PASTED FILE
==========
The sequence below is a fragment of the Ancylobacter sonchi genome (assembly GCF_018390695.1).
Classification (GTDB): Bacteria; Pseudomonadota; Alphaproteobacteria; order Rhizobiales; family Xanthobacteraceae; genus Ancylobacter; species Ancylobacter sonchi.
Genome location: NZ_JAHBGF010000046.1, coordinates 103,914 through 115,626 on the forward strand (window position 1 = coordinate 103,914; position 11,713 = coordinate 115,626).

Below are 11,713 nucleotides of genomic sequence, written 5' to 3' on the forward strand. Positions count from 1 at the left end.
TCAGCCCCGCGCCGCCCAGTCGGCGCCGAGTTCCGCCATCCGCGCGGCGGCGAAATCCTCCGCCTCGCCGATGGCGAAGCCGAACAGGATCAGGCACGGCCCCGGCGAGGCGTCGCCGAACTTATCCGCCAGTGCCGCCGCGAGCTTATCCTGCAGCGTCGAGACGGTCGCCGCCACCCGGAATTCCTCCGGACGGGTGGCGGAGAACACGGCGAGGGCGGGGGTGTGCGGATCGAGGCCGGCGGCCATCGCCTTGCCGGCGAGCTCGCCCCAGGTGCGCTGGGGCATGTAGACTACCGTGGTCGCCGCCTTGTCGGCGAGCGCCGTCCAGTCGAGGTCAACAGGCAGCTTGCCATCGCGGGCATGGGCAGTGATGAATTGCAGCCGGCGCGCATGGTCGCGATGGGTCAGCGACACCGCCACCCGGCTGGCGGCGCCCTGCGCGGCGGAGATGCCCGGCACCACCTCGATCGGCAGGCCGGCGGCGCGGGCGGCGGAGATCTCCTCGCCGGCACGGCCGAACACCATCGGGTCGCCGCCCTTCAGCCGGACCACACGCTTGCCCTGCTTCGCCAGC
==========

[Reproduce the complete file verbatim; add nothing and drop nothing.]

The sequence below is a fragment of the Ancylobacter sonchi genome (assembly GCF_018390695.1).
Classification (GTDB): Bacteria; Pseudomonadota; Alphaproteobacteria; order Rhizobiales; family Xanthobacteraceae; genus Ancylobacter; species Ancylobacter sonchi.
Genome location: NZ_JAHBGF010000046.1, coordinates 103,914 through 115,626 on the forward strand (window position 1 = coordinate 103,914; position 11,713 = coordinate 115,626).

Below are 11,713 nucleotides of genomic sequence, written 5' to 3' on the forward strand. Positions count from 1 at the left end.
TCAGCCCCGCGCCGCCCAGTCGGCGCCGAGTTCCGCCATCCGCGCGGCGGCGAAATCCTCCGCCTCGCCGATGGCGAAGCCGAACAGGATCAGGCACGGCCCCGGCGAGGCGTCGCCGAACTTATCCGCCAGTGCCGCCGCGAGCTTATCCTGCAGCGTCGAGACGGTCGCCGCCACCCGGAATTCCTCCGGACGGGTGGCGGAGAACACGGCGAGGGCGGGGGTGTGCGGATCGAGGCCGGCGGCCATCGCCTTGCCGGCGAGCTCGCCCCAGGTGCGCTGGGGCATGTAGACTACCGTGGTCGCCGCCTTGTCGGCGAGCGCCGTCCAGTCGAGGTCAACAGGCAGCTTGCCATCGCGGGCATGGGCAGTGATGAATTGCAGCCGGCGCGCATGGTCGCGATGGGTCAGCGACACCGCCACCCGGCTGGCGGCGCCCTGCGCGGCGGAGATGCCCGGCACCACCTCGATCGGCAGGCCGGCGGCGCGGGCGGCGGAGATCTCCTCGCCGGCACGGCCGAACACCATCGGGTCGCCGCCCTTCAGCCGGACCACACGCTTGCCCTGCTTCGCCAGC